Brazil's Supreme Court on Aug. 22 ordered the release of Amazon rancher Regivaldo Galvão, convicted in the 2005 killing of US nun and rainforest activist Dorothy Stang. In 2010, Galvão was convicted by a court in Belém, Pará state, of ordering Stang's death, and sentenced to 30 years. The following year, the Pará court ordered that he start serving his term immediately, even while pursuing an appeal of his conviction. But the Supreme Court ruled that Galvão had the right to remain free pending the outcome of his appeal.
A group of judges from Brazil's Regional Federal Tribunal (TRF1) suspended construction of the Belo Monte dam project on the Amazon's Xingu River Aug. 14, finding that indigenous people had not been properly consulted prior to approval of the project. The ruling upheld an earlier decision that declared the Brazilian Congress' authorization of the project in 2005 to be unconstitutional. The decision finds that the Brazilian constitution and ILO Convention 169, to which Brazil is party, require that Congress can only authorize the use of water resources for hydroelectric projects after an independent assessment of environmental impacts and subsequent consultations with affected indigenous peoples.
Brazil on Aug. 8 announced the mobilization of nearly 9,000 military troops to its borders with four neighboring countries as part of an operation aimed at interrupting narco-trafficking networks. Army, navy and air force personnel are being deployed along the frontiers with Argentina, Paraguay, Bolivia and Uruguay, the Defense Ministry said in announcing the mobilization, which has been carried out as an annual exercise since 2007. "One of our objectives is to control the airspace which is being used for illegal activities such as the drug trade and other contraband," said Brigade Commander Jose Geraldo Ferreira. The operation, code-named Agata 5, will last 30 days and bring F-5 fighter jets to the skies above the border zones. It will also involve sending troops to Brazil's Amazon region to crack down on outlaw gold mining. (BrazzilMag, Bernama, UPI, AP, Aug. 8)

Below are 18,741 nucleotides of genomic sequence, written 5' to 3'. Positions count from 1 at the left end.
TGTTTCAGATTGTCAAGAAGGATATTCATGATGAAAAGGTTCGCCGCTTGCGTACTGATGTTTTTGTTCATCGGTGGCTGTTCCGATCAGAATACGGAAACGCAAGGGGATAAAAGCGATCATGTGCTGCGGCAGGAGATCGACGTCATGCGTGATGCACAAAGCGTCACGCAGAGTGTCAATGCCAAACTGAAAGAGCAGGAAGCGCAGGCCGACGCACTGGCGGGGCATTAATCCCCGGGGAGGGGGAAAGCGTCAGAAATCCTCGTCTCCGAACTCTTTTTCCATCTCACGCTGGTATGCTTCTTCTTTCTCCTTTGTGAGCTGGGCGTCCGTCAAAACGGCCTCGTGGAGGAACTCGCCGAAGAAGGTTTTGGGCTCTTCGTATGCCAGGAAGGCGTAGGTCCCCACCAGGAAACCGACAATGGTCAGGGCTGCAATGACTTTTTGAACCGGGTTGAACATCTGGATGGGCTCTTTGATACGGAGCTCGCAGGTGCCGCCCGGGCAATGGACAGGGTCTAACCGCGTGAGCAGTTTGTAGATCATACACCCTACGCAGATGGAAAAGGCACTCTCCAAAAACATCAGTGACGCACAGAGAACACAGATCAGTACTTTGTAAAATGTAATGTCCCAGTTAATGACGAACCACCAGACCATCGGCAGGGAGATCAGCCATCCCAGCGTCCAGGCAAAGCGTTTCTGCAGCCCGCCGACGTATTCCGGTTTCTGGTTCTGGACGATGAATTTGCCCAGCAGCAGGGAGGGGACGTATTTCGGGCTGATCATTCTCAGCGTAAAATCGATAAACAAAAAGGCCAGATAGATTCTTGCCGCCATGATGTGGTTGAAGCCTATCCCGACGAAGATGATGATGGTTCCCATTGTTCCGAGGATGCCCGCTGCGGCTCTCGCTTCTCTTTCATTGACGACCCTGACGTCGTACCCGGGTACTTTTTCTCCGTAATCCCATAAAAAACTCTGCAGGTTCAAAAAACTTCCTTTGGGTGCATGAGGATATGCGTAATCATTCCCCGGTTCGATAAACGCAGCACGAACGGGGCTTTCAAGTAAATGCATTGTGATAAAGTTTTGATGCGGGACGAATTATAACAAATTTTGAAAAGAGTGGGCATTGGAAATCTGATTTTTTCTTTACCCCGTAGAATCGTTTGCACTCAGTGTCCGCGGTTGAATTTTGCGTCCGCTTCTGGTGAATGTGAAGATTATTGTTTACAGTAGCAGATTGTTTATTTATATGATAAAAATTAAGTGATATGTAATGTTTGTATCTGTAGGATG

A federal court in Brazil on Aug. 1 ordered Chevron and drilling company Transocean to suspend all oil drilling in the country within 30 days in the wake of two oil spills off the coast of Rio de Janeiro. A judge for Brazil's Regional Federal Court of the Second Region ruled that each company must pay 500 million reals, or $244 million, for every day that they do not comply with the suspension. In November, a Chevron appraisal well leaked 155,000 gallons of oil. In March, oil started leaking again from the well and Chevron suspended production in that oil field. In its ruling, the court rationalized that two oil spills in the span of four months demonstrated that Chevron and Transocean cannot operate the wells safely. Chevron plans to appeal the ruling, saying that it complied with all applicable laws and industry standards.